In a poll, "53 percent of young Republican voters . . . under age 35 said that they would describe a climate [change] denier as 'ignorant,' 'out of touch' or 'crazy.'"
Sheldon Whitehouse on Wednesday, November 13th, 2013 in a speech on the floor of the U.S. Senate
U.S. Sen. Sheldon Whitehouse says most young Republicans think poorly of climate change deniers
Sheldon Whitehouse (D-RI) has now made 50 speeches on the floor of the U.S. Senate urging his colleagues and other Americans to "wake up" about the issue of climate change. He has railed against global warming skeptics, many of them Republicans who say that the planet is not warming or, if it is, the warming isn't caused by human activity.
We've fact-checked two other Whitehouse statements from his previous speeches about climate issues. We ruled his claim that the oceans "have become 30 percent more acidic" Mostly True; his assertion that Narragansett Bay waters have gotten 4 degrees warmer in the winter since the 1960s earned a Half True.
In his Nov. 13 speech, one of the poll numbers he cited caught our eye.
"Fifty three percent of young Republican voters -- Republican voters under age 35 -- said that they would describe a climate [change] denier as 'ignorant,' 'out of touch' or 'crazy,'" Whitehouse said. "Republicans outside of Congress are trying to lead their party back to reality and away from what even young Republicans are calling ignorant, out of touch or crazy extremist views."
Do more than half of young-adult Republicans really think climate change skeptics are loopy?
Whitehouse’s office said he got the figure from a survey commissioned by the League of Conservation Voters, an environmental advocacy group. The league hired two firms -- GS Strategy Group (which does Republican polling) and Benensen Strategy Group (President Obama's chief pollster) -- to conduct a joint poll of 600 registered voters, ages 18 to 34, last July.
Fifty-three percent of Republicans under 35 said they would "describe a politician who says climate change is not really happening" as out of touch, ignorant or crazy, according to a joint July 24, 2013 memo from the polling firms. (The rest, if they had an opinion, preferred characterizations such as "independent," "commonsense" or "thoughtful," which were the three positive options offered.)
When Democrats and independents were added in, the ratio of people who considered deniers to be out of touch, ignorant or crazy jumped to 73 percent, with a margin of error of plus or minus 3 percent.
"It is not surprising then that a climate change denier faces stiff headwinds with young voters, with 68% saying they would be less likely to vote for a climate change denier," according to the report. "And even among Republicans, 47% would be less likely to vote for a denier."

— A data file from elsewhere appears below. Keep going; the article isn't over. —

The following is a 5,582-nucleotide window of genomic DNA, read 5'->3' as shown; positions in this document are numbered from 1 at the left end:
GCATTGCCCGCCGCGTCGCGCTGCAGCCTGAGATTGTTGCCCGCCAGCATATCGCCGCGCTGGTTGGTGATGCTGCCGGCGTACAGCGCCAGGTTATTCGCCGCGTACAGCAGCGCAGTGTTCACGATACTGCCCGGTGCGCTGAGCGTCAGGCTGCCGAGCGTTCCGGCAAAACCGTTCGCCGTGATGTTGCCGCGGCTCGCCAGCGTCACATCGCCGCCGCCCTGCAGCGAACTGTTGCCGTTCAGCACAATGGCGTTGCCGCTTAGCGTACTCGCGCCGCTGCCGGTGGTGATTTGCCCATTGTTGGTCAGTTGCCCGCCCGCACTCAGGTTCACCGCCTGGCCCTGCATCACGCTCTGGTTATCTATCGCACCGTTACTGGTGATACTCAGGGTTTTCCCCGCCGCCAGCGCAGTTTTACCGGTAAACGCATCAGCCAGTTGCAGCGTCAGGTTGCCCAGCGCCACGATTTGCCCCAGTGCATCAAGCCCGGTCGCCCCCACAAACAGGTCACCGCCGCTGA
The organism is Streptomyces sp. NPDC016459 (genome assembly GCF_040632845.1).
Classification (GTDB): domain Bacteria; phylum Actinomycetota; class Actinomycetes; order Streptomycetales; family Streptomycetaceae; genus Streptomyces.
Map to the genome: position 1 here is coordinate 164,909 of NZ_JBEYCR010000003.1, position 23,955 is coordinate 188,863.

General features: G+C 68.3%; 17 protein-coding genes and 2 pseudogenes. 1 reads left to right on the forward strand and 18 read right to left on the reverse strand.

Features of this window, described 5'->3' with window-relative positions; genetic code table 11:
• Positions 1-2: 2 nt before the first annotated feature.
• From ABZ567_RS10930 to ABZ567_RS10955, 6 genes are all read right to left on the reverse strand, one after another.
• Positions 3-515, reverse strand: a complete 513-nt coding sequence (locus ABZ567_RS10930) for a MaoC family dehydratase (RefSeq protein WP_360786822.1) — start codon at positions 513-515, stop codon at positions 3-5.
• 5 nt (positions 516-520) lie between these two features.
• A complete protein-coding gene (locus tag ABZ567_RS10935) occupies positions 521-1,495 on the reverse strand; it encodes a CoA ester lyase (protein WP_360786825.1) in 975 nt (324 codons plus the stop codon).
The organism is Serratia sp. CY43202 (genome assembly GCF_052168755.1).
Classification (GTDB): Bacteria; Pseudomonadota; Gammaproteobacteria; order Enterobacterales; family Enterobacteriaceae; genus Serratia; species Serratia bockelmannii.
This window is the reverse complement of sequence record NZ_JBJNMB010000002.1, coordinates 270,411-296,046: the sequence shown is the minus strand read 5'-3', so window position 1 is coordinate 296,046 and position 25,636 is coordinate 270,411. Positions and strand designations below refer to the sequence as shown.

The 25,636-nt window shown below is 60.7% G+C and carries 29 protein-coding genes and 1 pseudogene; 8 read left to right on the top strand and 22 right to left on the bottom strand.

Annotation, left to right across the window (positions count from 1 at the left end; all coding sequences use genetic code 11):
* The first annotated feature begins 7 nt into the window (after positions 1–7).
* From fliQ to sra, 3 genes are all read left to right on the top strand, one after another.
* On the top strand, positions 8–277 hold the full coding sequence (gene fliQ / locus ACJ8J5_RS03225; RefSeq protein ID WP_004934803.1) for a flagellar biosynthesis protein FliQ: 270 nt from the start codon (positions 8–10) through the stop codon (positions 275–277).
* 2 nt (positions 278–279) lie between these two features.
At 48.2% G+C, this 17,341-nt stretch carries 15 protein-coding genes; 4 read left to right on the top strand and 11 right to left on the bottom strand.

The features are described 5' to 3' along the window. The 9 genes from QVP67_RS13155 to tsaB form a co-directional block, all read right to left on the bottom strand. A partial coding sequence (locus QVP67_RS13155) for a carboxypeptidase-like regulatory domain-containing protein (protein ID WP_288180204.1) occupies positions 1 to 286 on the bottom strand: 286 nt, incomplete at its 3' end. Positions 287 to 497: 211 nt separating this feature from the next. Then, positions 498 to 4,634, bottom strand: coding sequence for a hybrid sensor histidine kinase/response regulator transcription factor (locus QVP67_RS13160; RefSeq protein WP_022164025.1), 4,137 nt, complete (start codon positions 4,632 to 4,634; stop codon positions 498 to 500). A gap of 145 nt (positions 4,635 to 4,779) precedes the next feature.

It should be noted that only 7 percent of all respondents -- Republicans, Democrats and independents -- characterized deniers as "crazy." We asked the League for a Republicans-only breakdown in that category because we suspect that very few would put skeptics in the crazy category. Spokesman Jeff Gohringer said the League would not release any further data.
"The purpose of the poll was to show that Republicans understand climate change is happening and they want to see action," he said. "The disconnect in Washington is that this is somehow a party issue, that the Democrats support it and Republicans don't. But huge swaths of both parties support action on climate and they know it's a problem."
One important caveat should be noted.
The poll asked respondents to classify people who argue that climate change is not really happening. But that's only the most extreme type of climate change "denier," a word never used in the survey. Other people sometimes saddled with that label acknowledge that the climate is changing, but they argue that it's due to natural variability, not human activity.
So the League poll only characterized the deniers with the most extreme -- and scientifically untenable -- position.
That's an important distinction, which can be seen in the Pew Research Center's recent national survey on climate change, conducted Oct. 9-13, among 1,504 adults.
A hefty 46 percent of all Republicans said there is solid evidence that Earth is warming. But the percentage drops to half that amount (23 percent) when Republicans were asked if the warming is mostly due to human activity. Nineteen percent of the GOP respondents said it's due to natural patterns.
Sheldon Whitehouse said, "53 percent of young Republican voters . . . under age 35 said that they would describe a climate [change] denier as 'ignorant,' 'out of touch' or 'crazy.'"
He cited the number accurately.
But the findings come from just one poll, commissioned by a conservation group. And the question he referenced focused only on the most extreme position of climate change "deniers" (those who believe that the climate is not changing).
That term can also include people who acknowledge that climate change is occurring but don't believe it’s caused by humans. Whitehouse is making a leap by suggesting that the League survey is a gauge of how all "deniers" are regarded by younger Republicans.
Because the statement is accurate but needs clarification or additional information, we rate it Mostly True.
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